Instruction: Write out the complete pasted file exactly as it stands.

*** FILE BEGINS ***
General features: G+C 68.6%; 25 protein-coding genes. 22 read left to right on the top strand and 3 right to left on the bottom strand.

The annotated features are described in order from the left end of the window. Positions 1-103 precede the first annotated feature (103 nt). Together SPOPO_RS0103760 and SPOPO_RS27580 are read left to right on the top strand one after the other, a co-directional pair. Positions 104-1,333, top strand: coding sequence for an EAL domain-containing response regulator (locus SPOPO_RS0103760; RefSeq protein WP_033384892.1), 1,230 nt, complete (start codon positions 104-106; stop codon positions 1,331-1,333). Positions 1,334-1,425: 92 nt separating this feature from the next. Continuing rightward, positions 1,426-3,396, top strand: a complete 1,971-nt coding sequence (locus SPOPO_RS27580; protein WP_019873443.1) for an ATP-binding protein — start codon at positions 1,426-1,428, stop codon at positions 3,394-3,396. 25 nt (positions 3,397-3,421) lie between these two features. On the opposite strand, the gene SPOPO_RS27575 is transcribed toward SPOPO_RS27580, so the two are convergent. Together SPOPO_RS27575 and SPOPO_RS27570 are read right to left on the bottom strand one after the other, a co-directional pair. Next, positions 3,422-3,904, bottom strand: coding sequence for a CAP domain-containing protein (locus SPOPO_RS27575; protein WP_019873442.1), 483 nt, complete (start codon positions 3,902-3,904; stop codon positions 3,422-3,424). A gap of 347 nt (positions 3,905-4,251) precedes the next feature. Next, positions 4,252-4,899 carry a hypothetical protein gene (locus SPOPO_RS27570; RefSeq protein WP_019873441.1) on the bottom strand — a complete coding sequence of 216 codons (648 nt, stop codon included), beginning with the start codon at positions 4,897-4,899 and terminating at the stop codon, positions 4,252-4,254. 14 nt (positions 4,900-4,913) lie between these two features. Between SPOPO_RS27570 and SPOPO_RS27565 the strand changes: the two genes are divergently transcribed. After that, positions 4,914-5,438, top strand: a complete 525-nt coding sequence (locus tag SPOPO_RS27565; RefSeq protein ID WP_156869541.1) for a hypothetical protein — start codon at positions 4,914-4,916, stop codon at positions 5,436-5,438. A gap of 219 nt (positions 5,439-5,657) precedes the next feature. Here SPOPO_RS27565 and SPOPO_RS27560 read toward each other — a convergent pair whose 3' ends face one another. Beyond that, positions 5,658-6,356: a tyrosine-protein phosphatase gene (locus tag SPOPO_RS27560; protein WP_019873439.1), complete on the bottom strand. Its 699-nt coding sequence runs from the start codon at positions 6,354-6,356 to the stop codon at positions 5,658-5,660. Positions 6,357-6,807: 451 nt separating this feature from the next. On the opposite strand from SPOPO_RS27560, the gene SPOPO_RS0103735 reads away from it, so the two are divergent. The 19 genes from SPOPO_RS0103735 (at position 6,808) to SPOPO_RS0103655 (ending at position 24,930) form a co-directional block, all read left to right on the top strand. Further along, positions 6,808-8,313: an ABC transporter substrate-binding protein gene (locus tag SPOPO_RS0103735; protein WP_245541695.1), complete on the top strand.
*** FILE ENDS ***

General features: G+C 68.6%; 25 protein-coding genes. 22 read left to right on the top strand and 3 right to left on the bottom strand.

The annotated features are described in order from the left end of the window. Positions 1-103 precede the first annotated feature (103 nt). Together SPOPO_RS0103760 and SPOPO_RS27580 are read left to right on the top strand one after the other, a co-directional pair. Positions 104-1,333, top strand: coding sequence for an EAL domain-containing response regulator (locus SPOPO_RS0103760; RefSeq protein WP_033384892.1), 1,230 nt, complete (start codon positions 104-106; stop codon positions 1,331-1,333). Positions 1,334-1,425: 92 nt separating this feature from the next. Continuing rightward, positions 1,426-3,396, top strand: a complete 1,971-nt coding sequence (locus SPOPO_RS27580; protein WP_019873443.1) for an ATP-binding protein — start codon at positions 1,426-1,428, stop codon at positions 3,394-3,396. 25 nt (positions 3,397-3,421) lie between these two features. On the opposite strand, the gene SPOPO_RS27575 is transcribed toward SPOPO_RS27580, so the two are convergent. Together SPOPO_RS27575 and SPOPO_RS27570 are read right to left on the bottom strand one after the other, a co-directional pair. Next, positions 3,422-3,904, bottom strand: coding sequence for a CAP domain-containing protein (locus SPOPO_RS27575; protein WP_019873442.1), 483 nt, complete (start codon positions 3,902-3,904; stop codon positions 3,422-3,424). A gap of 347 nt (positions 3,905-4,251) precedes the next feature. Next, positions 4,252-4,899 carry a hypothetical protein gene (locus SPOPO_RS27570; RefSeq protein WP_019873441.1) on the bottom strand — a complete coding sequence of 216 codons (648 nt, stop codon included), beginning with the start codon at positions 4,897-4,899 and terminating at the stop codon, positions 4,252-4,254. 14 nt (positions 4,900-4,913) lie between these two features. Between SPOPO_RS27570 and SPOPO_RS27565 the strand changes: the two genes are divergently transcribed. After that, positions 4,914-5,438, top strand: a complete 525-nt coding sequence (locus tag SPOPO_RS27565; RefSeq protein ID WP_156869541.1) for a hypothetical protein — start codon at positions 4,914-4,916, stop codon at positions 5,436-5,438. A gap of 219 nt (positions 5,439-5,657) precedes the next feature. Here SPOPO_RS27565 and SPOPO_RS27560 read toward each other — a convergent pair whose 3' ends face one another. Beyond that, positions 5,658-6,356: a tyrosine-protein phosphatase gene (locus tag SPOPO_RS27560; protein WP_019873439.1), complete on the bottom strand. Its 699-nt coding sequence runs from the start codon at positions 6,354-6,356 to the stop codon at positions 5,658-5,660. Positions 6,357-6,807: 451 nt separating this feature from the next. On the opposite strand from SPOPO_RS27560, the gene SPOPO_RS0103735 reads away from it, so the two are divergent. The 19 genes from SPOPO_RS0103735 (at position 6,808) to SPOPO_RS0103655 (ending at position 24,930) form a co-directional block, all read left to right on the top strand. Further along, positions 6,808-8,313: an ABC transporter substrate-binding protein gene (locus tag SPOPO_RS0103735; protein WP_245541695.1), complete on the top strand.